A D-Day Hero, LST 325 Is Moving to a New Home

 
325 is on the move. Sue Hillyard/U.S. Army Corps of Engineers
325 is on the move. Sue Hillyard/U.S. Army Corps of Engineers
 
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The US Navy utilized “Landing Ship, Tanks,” or LSTs throughout World War II in order to land troops, vehicles and supplies on beaches. The large, slow vessels were so important that a shortage of them nearly ended Operation Overlord (the D-Day invasion) before it could begin.

Today, there is only one remaining LST floating in US waters that is operational in its WWII configuration. LST 325 was part of the invasion of Sicily and the 1944 D-Day landings in France.

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LST 325 is moored in Evansville, Indiana. City officials are nearing the end of a $3.6 million project to move the ship to a new location on the Ohio River.

The new location is the site of the Tropicana Casino. The river first needed to be dredged in that location in order for the ship to be berthed their. That phase of the project is now done. There are two remaining steps that need completed before the ship can be moved.

First, two barges need to be constructed. These barges, 140 feet long for one and 160 feet long for the other, will serve as a mooring spot for the WWII vessel.

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Low tide on a Normandy beach, 12 June 1944

The contract for the barges was awarded to Skanska-Industrial Contractors who sub-contracted the construction to Yager Marine. The 140-foot barge is nearly complete and work on the 160-foot barge will soon commence.

The second thing that needs done is the construction of a visitors center. This building will house offices and a gift ship. Construction is already underway. ARC construction is performing the work on the center.

After the barges arrive at the location, a bridge will be constructed to connect the shore to one of the barges in order to provide a way for visitors to reach the ship. This project will be coordinated between multiple vendors.

Evansville officials believe that the project will be complete by their mid-November goal. The ship itself will not be moved until April 2020. During the week of November 11, the ship will be closed to the public while it is prepared for the upcoming winter weather.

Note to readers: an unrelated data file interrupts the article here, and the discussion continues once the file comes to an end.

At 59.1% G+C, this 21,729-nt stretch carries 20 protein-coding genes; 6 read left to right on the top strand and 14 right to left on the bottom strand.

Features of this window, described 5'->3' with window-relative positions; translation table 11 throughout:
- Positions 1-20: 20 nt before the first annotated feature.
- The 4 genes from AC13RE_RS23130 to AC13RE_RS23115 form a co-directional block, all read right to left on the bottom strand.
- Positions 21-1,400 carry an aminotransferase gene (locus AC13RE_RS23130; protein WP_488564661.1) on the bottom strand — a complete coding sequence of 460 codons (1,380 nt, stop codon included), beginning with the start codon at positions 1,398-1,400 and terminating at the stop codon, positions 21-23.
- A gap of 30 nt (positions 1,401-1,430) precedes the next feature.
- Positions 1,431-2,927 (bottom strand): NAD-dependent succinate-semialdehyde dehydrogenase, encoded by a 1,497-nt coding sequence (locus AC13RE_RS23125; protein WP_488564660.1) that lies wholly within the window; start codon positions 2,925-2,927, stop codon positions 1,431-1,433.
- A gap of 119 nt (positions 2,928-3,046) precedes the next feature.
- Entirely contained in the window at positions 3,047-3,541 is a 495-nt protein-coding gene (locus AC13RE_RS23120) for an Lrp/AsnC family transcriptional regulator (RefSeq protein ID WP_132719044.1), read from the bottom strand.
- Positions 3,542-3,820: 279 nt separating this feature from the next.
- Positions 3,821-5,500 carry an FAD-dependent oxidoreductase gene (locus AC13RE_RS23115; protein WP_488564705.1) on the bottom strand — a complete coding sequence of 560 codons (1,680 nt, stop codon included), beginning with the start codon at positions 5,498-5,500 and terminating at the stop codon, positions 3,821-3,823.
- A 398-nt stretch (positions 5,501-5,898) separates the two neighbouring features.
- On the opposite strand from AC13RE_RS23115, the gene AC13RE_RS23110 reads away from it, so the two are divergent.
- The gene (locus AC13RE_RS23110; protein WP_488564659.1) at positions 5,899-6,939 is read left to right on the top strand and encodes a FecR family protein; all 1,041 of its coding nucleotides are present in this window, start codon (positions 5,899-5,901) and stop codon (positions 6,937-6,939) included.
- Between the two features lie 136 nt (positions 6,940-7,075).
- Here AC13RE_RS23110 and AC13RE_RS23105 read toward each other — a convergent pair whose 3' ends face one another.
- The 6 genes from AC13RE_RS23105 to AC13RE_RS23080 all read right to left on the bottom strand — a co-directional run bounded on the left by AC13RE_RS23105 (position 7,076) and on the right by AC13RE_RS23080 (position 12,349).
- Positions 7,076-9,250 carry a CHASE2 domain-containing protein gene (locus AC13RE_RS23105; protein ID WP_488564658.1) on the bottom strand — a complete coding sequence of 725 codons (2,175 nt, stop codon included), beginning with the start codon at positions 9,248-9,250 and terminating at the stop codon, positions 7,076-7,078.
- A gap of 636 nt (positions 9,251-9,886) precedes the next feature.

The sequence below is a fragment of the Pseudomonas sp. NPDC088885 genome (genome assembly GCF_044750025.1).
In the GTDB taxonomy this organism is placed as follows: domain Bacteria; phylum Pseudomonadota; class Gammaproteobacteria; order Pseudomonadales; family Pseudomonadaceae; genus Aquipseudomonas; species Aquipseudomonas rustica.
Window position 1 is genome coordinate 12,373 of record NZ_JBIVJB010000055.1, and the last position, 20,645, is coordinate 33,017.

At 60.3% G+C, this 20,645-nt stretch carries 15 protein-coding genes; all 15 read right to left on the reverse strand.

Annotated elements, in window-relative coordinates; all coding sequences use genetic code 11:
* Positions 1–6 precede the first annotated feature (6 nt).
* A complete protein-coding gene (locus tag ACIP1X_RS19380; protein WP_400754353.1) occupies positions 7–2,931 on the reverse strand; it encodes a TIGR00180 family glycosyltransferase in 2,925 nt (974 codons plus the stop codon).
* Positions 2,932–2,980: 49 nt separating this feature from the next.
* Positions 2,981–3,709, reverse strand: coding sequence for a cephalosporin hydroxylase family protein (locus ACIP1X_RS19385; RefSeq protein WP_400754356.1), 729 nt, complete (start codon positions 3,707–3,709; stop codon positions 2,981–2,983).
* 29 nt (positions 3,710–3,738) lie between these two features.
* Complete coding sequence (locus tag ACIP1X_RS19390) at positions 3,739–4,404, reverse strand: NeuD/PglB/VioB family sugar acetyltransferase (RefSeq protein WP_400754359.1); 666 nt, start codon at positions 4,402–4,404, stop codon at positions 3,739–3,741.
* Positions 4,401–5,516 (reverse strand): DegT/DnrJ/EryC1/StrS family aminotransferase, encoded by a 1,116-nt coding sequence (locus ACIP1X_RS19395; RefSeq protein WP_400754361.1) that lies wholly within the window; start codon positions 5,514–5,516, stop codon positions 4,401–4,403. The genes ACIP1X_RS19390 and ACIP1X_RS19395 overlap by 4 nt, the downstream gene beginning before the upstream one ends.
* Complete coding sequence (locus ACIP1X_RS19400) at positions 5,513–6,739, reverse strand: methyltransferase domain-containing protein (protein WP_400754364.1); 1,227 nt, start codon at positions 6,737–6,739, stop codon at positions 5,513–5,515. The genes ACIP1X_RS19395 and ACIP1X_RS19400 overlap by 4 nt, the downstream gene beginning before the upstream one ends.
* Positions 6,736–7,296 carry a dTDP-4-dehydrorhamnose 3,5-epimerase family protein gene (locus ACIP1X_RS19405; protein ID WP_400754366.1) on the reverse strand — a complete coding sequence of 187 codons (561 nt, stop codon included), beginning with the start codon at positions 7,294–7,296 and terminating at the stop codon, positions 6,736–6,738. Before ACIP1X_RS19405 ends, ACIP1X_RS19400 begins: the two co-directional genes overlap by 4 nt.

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Unloading across pontoon causeway at Salerno, September 1943

This should not pose too big of an inconvenience as traffic to the ship is always light in the winter and it is typically only open to the public on Saturdays from November through April. Officials are hopeful that the move will increase traffic to the point that they can keep the ship open for the entirety of 2020’s winter months.

Of the $3.6 million budgeted for this project, $2.2 million came from the city and $1 million is being supplied by the Tropicana. The Evansville Convention and Visitors Bureau and the USS LST Memorial, Inc. are each contributing $175,000 to the project.

LST 325 was launched on October 27, 1942. It was commissioned on February 1, 1943. On April 13, 1943, she arrived in Oran, Algeria, where she practiced loading and beaching operations for three months. In July 1943, LST 325 served during the invasion of Sicily. She made seven trips in support of the invasion. Twice, she brought back Italian POWs.

In November 1943, LST 325 reported to Plymouth, England, to prepare for the D-Day landings. On June 7, 1944, she beached at Omaha Beach and unloaded men and vehicles that were part of Force B – the backup force for the June 6th invasion.

After serving in WWII, LST 325 served in the Arctic during the 1950s. It then spent some time in the service of the Greek navy. In 2000, The USS LST Ship Memorial, Inc. bought it and sailed it 6,500 miles from Crete to Mobile, Alabama.

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Bay of Tunis, July 1943, LST-325 is loaded up for the invasion of Sicily

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The group then spent eight months preparing the ship for the public. They unveiled and recommissioned the ship in September 2001.

In 2003, they sailed LST 325 up the Ohio River with stops at many of the communities that had a part in building the ship. In 2005, they moved the vessel to Evansville.

Financial support for the ship comes entirely from private donations and purchases from the gift shop. All the maintenance work on the ship is performed by volunteers.

 
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